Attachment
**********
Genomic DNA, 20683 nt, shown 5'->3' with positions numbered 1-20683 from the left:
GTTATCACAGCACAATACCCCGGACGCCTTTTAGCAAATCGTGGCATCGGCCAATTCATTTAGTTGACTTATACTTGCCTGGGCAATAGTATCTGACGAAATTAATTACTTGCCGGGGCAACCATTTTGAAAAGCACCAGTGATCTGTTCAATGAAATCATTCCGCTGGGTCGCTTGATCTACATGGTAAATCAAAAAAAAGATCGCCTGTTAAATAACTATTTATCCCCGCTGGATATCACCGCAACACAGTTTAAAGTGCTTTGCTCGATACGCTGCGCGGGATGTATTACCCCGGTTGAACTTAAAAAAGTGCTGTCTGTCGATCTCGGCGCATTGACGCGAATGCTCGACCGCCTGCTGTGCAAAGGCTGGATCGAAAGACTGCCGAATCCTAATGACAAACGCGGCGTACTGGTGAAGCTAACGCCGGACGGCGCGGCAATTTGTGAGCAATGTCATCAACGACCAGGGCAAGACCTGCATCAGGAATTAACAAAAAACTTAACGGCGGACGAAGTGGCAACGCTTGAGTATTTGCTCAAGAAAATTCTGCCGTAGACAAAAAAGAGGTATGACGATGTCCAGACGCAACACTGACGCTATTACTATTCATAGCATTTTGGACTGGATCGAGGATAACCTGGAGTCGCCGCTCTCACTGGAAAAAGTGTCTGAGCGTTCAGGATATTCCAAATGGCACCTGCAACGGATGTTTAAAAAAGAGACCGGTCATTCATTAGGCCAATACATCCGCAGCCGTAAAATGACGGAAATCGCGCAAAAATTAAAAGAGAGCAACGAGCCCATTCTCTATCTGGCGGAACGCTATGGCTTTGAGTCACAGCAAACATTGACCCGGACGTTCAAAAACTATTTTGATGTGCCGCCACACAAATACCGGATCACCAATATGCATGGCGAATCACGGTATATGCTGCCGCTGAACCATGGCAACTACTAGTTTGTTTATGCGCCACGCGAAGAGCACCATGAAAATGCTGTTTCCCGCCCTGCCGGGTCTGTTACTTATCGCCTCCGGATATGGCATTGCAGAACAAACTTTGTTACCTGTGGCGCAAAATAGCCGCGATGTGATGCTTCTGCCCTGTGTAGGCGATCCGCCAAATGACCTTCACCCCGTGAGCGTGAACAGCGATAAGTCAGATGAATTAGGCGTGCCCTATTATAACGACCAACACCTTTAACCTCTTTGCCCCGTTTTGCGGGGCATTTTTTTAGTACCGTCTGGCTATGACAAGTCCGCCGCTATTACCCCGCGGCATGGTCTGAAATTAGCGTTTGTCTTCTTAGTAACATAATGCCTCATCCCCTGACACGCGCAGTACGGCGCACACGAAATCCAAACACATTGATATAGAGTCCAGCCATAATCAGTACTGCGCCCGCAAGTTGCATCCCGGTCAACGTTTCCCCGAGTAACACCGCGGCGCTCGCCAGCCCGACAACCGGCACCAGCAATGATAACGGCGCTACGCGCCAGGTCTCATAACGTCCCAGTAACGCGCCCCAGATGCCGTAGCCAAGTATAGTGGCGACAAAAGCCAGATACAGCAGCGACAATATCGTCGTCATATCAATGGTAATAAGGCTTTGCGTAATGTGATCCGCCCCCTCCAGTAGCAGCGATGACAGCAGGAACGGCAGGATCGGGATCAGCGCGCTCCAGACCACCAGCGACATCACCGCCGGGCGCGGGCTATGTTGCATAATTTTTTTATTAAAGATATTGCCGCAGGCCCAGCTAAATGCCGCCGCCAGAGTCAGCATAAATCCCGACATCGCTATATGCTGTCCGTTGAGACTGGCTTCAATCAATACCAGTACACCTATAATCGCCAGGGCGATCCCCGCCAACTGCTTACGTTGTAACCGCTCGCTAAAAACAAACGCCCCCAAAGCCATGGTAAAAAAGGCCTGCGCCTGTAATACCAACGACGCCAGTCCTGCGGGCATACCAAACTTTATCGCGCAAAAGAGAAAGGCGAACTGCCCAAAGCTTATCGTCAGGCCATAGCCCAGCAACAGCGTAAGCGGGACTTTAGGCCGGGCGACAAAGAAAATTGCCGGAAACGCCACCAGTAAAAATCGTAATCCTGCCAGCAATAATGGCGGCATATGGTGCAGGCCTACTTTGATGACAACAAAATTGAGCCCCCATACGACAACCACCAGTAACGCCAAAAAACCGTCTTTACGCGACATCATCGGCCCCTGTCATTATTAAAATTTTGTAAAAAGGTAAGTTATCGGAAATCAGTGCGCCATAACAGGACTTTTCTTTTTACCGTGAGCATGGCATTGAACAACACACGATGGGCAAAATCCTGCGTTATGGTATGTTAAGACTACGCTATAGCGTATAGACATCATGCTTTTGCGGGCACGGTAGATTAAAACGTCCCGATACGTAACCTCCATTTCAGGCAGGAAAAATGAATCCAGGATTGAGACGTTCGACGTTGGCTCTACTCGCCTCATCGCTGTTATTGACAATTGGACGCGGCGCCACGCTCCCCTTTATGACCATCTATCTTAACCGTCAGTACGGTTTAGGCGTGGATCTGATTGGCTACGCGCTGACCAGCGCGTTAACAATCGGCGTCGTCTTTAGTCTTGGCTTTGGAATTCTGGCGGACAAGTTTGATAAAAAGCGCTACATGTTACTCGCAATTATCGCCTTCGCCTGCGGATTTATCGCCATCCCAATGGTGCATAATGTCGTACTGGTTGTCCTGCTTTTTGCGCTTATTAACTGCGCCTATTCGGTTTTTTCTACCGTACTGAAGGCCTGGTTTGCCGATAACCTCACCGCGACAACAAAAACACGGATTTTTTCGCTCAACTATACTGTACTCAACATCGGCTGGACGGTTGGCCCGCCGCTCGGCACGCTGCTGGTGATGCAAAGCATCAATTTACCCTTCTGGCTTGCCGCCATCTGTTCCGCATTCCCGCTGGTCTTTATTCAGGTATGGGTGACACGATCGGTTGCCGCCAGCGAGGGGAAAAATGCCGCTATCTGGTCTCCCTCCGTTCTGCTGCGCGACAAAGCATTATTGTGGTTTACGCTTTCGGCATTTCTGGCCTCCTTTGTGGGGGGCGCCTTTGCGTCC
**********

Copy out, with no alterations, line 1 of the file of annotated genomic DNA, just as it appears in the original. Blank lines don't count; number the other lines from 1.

Genomic DNA, 20683 nt, shown 5'->3' with positions numbered 1-20683 from the left: